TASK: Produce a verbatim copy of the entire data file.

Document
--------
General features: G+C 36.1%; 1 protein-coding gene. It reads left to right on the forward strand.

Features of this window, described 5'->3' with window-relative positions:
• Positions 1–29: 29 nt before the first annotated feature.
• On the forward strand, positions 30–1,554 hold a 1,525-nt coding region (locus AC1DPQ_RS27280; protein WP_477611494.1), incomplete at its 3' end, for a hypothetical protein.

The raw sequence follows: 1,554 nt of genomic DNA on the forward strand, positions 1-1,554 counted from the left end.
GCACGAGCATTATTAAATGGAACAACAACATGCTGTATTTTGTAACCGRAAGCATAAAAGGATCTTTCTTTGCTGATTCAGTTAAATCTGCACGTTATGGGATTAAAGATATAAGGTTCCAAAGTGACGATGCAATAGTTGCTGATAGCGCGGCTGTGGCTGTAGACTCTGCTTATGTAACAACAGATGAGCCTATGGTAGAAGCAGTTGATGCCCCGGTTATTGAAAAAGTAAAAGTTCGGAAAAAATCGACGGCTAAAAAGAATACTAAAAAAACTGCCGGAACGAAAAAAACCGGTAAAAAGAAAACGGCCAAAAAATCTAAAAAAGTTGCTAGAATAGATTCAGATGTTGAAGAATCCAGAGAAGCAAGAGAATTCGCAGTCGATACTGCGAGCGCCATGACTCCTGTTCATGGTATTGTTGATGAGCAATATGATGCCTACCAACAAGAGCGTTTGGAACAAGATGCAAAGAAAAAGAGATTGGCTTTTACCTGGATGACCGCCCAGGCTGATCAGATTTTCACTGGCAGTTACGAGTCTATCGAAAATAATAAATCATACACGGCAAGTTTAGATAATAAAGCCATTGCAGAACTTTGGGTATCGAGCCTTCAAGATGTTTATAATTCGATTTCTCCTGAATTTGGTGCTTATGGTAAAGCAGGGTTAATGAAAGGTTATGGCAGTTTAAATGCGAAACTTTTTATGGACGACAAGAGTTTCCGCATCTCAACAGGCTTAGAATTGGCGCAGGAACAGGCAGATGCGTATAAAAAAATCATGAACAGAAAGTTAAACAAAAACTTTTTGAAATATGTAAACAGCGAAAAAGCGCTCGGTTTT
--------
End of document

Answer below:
General features: G+C 36.1%; 1 protein-coding gene. It reads left to right on the forward strand.

Features of this window, described 5'->3' with window-relative positions:
• Positions 1–29: 29 nt before the first annotated feature.
• On the forward strand, positions 30–1,554 hold a 1,525-nt coding region (locus AC1DPQ_RS27280; protein WP_477611494.1), incomplete at its 3' end, for a hypothetical protein.

The raw sequence follows: 1,554 nt of genomic DNA on the forward strand, positions 1-1,554 counted from the left end.
GCACGAGCATTATTAAATGGAACAACAACATGCTGTATTTTGTAACCGRAAGCATAAAAGGATCTTTCTTTGCTGATTCAGTTAAATCTGCACGTTATGGGATTAAAGATATAAGGTTCCAAAGTGACGATGCAATAGTTGCTGATAGCGCGGCTGTGGCTGTAGACTCTGCTTATGTAACAACAGATGAGCCTATGGTAGAAGCAGTTGATGCCCCGGTTATTGAAAAAGTAAAAGTTCGGAAAAAATCGACGGCTAAAAAGAATACTAAAAAAACTGCCGGAACGAAAAAAACCGGTAAAAAGAAAACGGCCAAAAAATCTAAAAAAGTTGCTAGAATAGATTCAGATGTTGAAGAATCCAGAGAAGCAAGAGAATTCGCAGTCGATACTGCGAGCGCCATGACTCCTGTTCATGGTATTGTTGATGAGCAATATGATGCCTACCAACAAGAGCGTTTGGAACAAGATGCAAAGAAAAAGAGATTGGCTTTTACCTGGATGACCGCCCAGGCTGATCAGATTTTCACTGGCAGTTACGAGTCTATCGAAAATAATAAATCATACACGGCAAGTTTAGATAATAAAGCCATTGCAGAACTTTGGGTATCGAGCCTTCAAGATGTTTATAATTCGATTTCTCCTGAATTTGGTGCTTATGGTAAAGCAGGGTTAATGAAAGGTTATGGCAGTTTAAATGCGAAACTTTTTATGGACGACAAGAGTTTCCGCATCTCAACAGGCTTAGAATTGGCGCAGGAACAGGCAGATGCGTATAAAAAAATCATGAACAGAAAGTTAAACAAAAACTTTTTGAAATATGTAAACAGCGAAAAAGCGCTCGGTTTT